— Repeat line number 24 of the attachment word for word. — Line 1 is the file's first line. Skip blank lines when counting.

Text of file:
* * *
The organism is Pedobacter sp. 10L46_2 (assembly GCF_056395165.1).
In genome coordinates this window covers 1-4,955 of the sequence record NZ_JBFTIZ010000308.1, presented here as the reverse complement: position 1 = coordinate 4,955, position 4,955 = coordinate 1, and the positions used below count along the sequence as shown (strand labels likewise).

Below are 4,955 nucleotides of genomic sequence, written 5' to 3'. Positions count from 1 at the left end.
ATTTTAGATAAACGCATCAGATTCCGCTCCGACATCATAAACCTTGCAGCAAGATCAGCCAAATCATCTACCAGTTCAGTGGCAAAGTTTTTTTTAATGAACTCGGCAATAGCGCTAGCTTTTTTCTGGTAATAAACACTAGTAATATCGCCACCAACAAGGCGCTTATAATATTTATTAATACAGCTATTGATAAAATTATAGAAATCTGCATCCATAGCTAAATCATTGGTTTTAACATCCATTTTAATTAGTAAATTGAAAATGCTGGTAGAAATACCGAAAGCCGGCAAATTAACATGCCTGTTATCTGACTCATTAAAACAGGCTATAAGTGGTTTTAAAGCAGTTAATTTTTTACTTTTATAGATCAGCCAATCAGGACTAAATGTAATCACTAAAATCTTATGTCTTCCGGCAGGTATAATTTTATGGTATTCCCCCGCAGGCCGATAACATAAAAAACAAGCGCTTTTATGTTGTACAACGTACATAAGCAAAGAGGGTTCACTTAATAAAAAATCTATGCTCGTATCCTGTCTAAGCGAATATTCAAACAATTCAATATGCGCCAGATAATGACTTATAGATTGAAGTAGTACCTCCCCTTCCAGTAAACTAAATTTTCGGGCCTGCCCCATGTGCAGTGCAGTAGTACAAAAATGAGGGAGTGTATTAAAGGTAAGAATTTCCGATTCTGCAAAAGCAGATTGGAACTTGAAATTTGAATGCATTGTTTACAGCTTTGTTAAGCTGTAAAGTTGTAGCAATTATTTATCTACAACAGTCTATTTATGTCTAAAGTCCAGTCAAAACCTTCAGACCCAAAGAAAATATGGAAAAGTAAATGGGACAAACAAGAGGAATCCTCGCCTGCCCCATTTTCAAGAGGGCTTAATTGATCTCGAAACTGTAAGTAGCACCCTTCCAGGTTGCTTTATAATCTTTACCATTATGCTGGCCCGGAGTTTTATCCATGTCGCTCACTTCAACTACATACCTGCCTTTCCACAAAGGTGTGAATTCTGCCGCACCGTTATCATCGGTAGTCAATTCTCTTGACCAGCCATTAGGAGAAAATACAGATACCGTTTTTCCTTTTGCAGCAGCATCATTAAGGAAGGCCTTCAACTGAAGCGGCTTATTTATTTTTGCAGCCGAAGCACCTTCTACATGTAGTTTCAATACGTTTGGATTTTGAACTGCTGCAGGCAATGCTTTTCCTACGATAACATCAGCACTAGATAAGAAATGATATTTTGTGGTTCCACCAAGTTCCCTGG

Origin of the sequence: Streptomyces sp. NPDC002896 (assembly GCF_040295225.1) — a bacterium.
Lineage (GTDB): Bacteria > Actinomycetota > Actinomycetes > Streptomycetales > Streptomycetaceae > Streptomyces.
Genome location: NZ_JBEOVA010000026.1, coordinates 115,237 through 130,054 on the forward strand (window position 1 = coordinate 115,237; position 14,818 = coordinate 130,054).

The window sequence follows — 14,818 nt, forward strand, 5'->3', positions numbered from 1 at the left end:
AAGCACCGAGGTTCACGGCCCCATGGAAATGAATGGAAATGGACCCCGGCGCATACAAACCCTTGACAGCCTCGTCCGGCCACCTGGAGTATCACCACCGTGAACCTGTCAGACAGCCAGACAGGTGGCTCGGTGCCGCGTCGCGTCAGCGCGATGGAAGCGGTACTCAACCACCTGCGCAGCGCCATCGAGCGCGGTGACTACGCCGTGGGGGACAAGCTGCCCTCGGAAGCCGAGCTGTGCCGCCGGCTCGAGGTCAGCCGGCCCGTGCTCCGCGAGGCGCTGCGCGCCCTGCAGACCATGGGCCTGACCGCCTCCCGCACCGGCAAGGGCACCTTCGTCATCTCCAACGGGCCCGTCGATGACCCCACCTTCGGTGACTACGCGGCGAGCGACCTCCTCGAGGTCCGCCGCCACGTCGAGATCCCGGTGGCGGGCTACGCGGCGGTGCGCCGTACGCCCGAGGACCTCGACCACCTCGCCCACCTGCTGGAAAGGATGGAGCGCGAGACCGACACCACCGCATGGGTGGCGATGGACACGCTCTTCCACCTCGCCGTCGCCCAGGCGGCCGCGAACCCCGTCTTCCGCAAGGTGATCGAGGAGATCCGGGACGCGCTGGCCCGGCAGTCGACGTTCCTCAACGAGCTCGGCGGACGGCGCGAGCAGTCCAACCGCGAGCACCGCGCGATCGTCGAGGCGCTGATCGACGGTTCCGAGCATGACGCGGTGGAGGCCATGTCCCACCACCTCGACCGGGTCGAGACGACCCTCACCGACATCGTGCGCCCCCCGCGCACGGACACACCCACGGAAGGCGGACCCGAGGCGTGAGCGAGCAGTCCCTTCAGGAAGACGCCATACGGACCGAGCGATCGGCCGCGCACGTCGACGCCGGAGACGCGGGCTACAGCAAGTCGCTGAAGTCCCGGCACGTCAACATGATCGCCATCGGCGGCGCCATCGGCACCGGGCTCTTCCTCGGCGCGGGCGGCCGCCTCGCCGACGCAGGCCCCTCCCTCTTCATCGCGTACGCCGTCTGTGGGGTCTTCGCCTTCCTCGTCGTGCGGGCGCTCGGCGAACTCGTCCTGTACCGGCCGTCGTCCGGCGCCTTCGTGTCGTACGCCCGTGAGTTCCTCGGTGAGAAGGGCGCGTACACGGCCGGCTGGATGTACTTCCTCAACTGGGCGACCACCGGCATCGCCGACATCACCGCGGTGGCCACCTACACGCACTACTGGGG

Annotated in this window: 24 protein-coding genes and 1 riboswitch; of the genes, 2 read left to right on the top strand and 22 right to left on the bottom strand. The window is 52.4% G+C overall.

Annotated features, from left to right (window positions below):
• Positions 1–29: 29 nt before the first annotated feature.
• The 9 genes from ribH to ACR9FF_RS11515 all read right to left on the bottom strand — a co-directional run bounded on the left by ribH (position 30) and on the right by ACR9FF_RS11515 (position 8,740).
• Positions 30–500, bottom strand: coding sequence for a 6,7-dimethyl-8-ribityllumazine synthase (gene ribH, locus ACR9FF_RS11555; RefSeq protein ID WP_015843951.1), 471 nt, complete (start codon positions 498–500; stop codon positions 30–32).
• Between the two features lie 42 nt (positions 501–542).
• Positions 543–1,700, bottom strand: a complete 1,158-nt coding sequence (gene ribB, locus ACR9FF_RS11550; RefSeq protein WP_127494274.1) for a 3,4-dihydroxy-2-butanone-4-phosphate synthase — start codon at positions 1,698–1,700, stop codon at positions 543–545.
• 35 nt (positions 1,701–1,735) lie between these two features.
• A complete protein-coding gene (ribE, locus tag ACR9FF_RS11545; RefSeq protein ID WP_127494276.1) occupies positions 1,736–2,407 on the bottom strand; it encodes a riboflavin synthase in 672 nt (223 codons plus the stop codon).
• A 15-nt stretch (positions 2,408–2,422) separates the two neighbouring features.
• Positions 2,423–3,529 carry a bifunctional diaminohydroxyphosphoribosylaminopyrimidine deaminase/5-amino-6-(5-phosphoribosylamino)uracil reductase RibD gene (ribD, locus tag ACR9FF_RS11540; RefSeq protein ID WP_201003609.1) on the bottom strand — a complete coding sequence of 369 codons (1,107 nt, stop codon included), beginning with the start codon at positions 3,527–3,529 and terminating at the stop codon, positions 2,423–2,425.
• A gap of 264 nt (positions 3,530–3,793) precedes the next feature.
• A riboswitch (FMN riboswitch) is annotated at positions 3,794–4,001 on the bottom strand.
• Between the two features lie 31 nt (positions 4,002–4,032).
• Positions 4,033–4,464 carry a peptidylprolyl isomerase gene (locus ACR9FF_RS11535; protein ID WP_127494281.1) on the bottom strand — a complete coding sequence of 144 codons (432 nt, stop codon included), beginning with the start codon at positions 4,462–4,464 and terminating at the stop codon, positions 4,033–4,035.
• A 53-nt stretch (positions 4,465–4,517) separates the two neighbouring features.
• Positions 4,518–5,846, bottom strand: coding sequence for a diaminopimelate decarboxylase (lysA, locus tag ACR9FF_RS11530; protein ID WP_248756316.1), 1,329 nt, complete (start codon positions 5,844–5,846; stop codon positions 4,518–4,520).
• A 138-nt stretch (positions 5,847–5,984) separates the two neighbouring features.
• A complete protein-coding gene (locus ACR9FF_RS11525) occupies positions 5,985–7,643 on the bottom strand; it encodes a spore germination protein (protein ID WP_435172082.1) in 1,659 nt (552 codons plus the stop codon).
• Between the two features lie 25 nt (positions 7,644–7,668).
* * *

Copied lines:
• Positions 4,033–4,464 carry a peptidylprolyl isomerase gene (locus ACR9FF_RS11535; protein ID WP_127494281.1) on the bottom strand — a complete coding sequence of 144 codons (432 nt, stop codon included), beginning with the start codon at positions 4,462–4,464 and terminating at the stop codon, positions 4,033–4,035.